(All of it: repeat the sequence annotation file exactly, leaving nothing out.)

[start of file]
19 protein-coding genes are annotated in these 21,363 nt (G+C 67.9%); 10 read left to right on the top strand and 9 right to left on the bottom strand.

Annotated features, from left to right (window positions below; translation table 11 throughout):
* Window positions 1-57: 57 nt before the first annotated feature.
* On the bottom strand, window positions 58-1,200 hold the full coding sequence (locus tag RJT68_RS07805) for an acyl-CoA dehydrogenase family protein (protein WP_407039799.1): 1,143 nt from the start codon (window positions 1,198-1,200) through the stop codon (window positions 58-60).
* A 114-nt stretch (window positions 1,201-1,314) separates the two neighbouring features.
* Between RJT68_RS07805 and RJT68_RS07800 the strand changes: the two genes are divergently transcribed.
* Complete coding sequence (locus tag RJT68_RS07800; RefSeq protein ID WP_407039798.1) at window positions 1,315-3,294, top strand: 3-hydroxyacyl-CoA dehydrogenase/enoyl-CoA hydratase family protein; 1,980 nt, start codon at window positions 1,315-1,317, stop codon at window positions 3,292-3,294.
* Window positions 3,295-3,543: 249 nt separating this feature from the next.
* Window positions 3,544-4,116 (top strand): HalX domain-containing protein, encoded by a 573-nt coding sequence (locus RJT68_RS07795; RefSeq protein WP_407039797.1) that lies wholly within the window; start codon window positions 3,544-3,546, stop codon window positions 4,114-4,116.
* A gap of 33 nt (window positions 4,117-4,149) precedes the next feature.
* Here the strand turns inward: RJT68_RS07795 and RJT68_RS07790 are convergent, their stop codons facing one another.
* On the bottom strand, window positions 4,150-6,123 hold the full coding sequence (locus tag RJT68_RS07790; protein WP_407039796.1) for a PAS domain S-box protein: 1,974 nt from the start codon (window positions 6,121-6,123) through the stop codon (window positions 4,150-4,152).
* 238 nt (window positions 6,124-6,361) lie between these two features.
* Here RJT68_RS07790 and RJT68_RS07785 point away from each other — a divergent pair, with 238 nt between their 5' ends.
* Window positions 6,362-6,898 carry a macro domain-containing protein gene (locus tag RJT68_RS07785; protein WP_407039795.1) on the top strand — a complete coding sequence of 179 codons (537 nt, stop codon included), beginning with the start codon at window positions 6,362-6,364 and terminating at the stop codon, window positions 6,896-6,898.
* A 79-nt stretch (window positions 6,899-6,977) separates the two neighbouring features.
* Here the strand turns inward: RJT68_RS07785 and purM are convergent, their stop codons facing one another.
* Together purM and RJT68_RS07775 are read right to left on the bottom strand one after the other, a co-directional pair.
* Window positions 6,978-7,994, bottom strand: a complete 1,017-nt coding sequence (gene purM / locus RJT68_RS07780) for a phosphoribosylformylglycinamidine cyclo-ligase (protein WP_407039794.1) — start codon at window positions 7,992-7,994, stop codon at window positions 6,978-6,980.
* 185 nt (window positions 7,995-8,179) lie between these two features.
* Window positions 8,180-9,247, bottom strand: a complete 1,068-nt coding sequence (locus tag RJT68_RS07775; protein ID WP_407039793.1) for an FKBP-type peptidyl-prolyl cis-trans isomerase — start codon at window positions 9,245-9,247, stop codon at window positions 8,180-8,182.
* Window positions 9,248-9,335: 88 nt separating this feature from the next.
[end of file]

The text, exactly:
19 protein-coding genes are annotated in these 21,363 nt (G+C 67.9%); 10 read left to right on the top strand and 9 right to left on the bottom strand.

Annotated features, from left to right (window positions below; translation table 11 throughout):
* Window positions 1-57: 57 nt before the first annotated feature.
* On the bottom strand, window positions 58-1,200 hold the full coding sequence (locus tag RJT68_RS07805) for an acyl-CoA dehydrogenase family protein (protein WP_407039799.1): 1,143 nt from the start codon (window positions 1,198-1,200) through the stop codon (window positions 58-60).
* A 114-nt stretch (window positions 1,201-1,314) separates the two neighbouring features.
* Between RJT68_RS07805 and RJT68_RS07800 the strand changes: the two genes are divergently transcribed.
* Complete coding sequence (locus tag RJT68_RS07800; RefSeq protein ID WP_407039798.1) at window positions 1,315-3,294, top strand: 3-hydroxyacyl-CoA dehydrogenase/enoyl-CoA hydratase family protein; 1,980 nt, start codon at window positions 1,315-1,317, stop codon at window positions 3,292-3,294.
* Window positions 3,295-3,543: 249 nt separating this feature from the next.
* Window positions 3,544-4,116 (top strand): HalX domain-containing protein, encoded by a 573-nt coding sequence (locus RJT68_RS07795; RefSeq protein WP_407039797.1) that lies wholly within the window; start codon window positions 3,544-3,546, stop codon window positions 4,114-4,116.
* A gap of 33 nt (window positions 4,117-4,149) precedes the next feature.
* Here the strand turns inward: RJT68_RS07795 and RJT68_RS07790 are convergent, their stop codons facing one another.
* On the bottom strand, window positions 4,150-6,123 hold the full coding sequence (locus tag RJT68_RS07790; protein WP_407039796.1) for a PAS domain S-box protein: 1,974 nt from the start codon (window positions 6,121-6,123) through the stop codon (window positions 4,150-4,152).
* 238 nt (window positions 6,124-6,361) lie between these two features.
* Here RJT68_RS07790 and RJT68_RS07785 point away from each other — a divergent pair, with 238 nt between their 5' ends.
* Window positions 6,362-6,898 carry a macro domain-containing protein gene (locus tag RJT68_RS07785; protein WP_407039795.1) on the top strand — a complete coding sequence of 179 codons (537 nt, stop codon included), beginning with the start codon at window positions 6,362-6,364 and terminating at the stop codon, window positions 6,896-6,898.
* A 79-nt stretch (window positions 6,899-6,977) separates the two neighbouring features.
* Here the strand turns inward: RJT68_RS07785 and purM are convergent, their stop codons facing one another.
* Together purM and RJT68_RS07775 are read right to left on the bottom strand one after the other, a co-directional pair.
* Window positions 6,978-7,994, bottom strand: a complete 1,017-nt coding sequence (gene purM / locus RJT68_RS07780) for a phosphoribosylformylglycinamidine cyclo-ligase (protein WP_407039794.1) — start codon at window positions 7,992-7,994, stop codon at window positions 6,978-6,980.
* 185 nt (window positions 7,995-8,179) lie between these two features.
* Window positions 8,180-9,247, bottom strand: a complete 1,068-nt coding sequence (locus tag RJT68_RS07775; protein ID WP_407039793.1) for an FKBP-type peptidyl-prolyl cis-trans isomerase — start codon at window positions 9,245-9,247, stop codon at window positions 8,180-8,182.
* Window positions 9,248-9,335: 88 nt separating this feature from the next.